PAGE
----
Doug Garnett wrote a blog titled Marketing Roles.

« as I teach my upper level business classes, I realize the textbooks fail to offer students a vision of marketing’s role… I realized that while the 4Ps are CRITICAL they explain the functions of marketing — not its role. »

« Yong Zhao reports an emperor of China suggested it is best to govern without the appearance of governing. A highly effective marketing department must embrace a similar idea when influencing other areas the company.  »

« From 30 years marketing experience creating and introducing products to the market, it’s incredibly clear that the three roles should be prioritized as follows:

  1. Being experts in the market is our single most critical role. And if we aren’t doing that, companies struggle, stagnate, or fail.
  2. Following that, it’s critical that our expertise impact what the company does by influencing product development and a range of other areas within the company. This includes pricing which MUST be looked at strategically, developed by a cross-functional team led by a marketer, and created to have the best impact in the market.
  3. And, yes, we do the placement and promotion activities which also require a deft touch guided by a deep understanding of the market.   »

« Unfortunately, what I see within companies is the exact opposite idea… The result? The CMO is demoted to a senior advertising chief.  »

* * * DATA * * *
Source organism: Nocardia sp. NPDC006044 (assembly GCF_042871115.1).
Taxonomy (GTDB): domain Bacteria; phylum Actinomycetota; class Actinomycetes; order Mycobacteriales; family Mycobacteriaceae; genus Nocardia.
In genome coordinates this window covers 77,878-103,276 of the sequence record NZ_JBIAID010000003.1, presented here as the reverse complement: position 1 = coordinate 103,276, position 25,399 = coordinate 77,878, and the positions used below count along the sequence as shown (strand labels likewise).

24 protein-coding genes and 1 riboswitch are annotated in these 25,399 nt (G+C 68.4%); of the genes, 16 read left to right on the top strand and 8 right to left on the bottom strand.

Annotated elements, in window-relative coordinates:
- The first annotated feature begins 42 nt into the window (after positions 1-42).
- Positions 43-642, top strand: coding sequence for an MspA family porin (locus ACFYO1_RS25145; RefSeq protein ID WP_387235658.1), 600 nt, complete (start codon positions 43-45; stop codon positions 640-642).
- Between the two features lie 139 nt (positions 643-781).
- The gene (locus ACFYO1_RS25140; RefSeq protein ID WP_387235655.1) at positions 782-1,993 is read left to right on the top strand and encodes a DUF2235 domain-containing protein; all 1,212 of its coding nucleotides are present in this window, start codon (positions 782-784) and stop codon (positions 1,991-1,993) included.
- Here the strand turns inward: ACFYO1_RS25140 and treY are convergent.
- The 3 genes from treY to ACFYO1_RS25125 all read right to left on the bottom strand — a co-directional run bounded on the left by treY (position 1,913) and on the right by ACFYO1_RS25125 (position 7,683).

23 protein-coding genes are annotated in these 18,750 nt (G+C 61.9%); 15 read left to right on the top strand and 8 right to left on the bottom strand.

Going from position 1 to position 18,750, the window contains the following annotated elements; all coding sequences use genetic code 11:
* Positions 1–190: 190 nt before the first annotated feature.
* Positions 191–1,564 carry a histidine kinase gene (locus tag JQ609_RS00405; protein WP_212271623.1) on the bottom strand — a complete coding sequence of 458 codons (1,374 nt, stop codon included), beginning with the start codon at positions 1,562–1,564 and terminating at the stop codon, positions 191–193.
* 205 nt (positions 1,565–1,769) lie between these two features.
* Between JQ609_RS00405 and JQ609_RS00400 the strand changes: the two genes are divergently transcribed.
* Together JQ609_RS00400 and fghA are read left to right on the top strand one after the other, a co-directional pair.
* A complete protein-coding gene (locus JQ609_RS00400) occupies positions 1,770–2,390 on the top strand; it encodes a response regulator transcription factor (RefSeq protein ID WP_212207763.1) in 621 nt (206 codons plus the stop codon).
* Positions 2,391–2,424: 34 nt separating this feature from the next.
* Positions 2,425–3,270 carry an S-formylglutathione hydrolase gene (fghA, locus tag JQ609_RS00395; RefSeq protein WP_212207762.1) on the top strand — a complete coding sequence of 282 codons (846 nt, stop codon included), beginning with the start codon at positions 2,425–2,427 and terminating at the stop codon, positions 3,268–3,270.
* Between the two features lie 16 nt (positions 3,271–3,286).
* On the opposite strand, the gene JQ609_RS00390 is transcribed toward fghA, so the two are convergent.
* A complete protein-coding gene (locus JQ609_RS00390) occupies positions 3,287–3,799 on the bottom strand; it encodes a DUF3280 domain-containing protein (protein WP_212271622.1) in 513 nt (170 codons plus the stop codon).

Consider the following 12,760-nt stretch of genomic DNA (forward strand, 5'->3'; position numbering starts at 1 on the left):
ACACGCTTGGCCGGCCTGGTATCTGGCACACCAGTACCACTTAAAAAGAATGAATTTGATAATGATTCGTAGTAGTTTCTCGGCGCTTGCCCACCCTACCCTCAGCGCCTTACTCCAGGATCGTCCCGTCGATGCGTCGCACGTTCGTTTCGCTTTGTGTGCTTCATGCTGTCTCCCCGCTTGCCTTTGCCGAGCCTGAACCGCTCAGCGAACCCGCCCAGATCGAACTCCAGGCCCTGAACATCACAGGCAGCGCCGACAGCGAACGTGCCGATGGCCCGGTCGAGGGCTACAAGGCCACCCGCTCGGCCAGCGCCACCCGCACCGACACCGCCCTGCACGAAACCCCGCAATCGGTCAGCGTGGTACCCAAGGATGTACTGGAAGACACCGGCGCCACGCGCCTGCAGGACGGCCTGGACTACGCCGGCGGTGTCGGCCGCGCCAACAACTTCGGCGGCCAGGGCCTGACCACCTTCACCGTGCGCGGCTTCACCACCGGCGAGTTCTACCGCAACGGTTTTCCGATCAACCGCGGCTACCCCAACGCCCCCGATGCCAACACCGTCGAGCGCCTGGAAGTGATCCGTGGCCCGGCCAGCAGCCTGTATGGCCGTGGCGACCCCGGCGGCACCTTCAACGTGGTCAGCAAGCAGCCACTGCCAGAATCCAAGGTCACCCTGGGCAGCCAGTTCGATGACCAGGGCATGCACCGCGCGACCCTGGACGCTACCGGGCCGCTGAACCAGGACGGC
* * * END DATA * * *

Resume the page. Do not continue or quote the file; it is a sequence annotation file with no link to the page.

« Removing the important roles from marketing reduces company success to accident — perhaps only when a product is accidentally a hit or a good ad campaign accidentally takes the market by storm or a new distribution campaign is unexpectedly valuable. »

« I read this morning that many executives believe the market is “everyone’s” responsibility so that isolating marketers to be purely communicators is assumed acceptable. As you can read in a comment on this post, we have Peter Drucker, among others, to thank for this. »

There is only one valid definition of business purpose: to create a customer… Because it is its purpose to create a customer, any business enterprise has two—and only these two—basic functions: marketing and innovation. They are the entrepreneurial functions. Marketing is the distinguishing, the unique function of the business. —The Practice of Management, Peter F. Drucker

« Also, it’s my experience that most engineers don’t know what they don’t know about marketing. So it’s not surprising that engineers would want customers to be logical. This assumption frees them to pursue only engineering without those bothersome little details that come from customers. »

 

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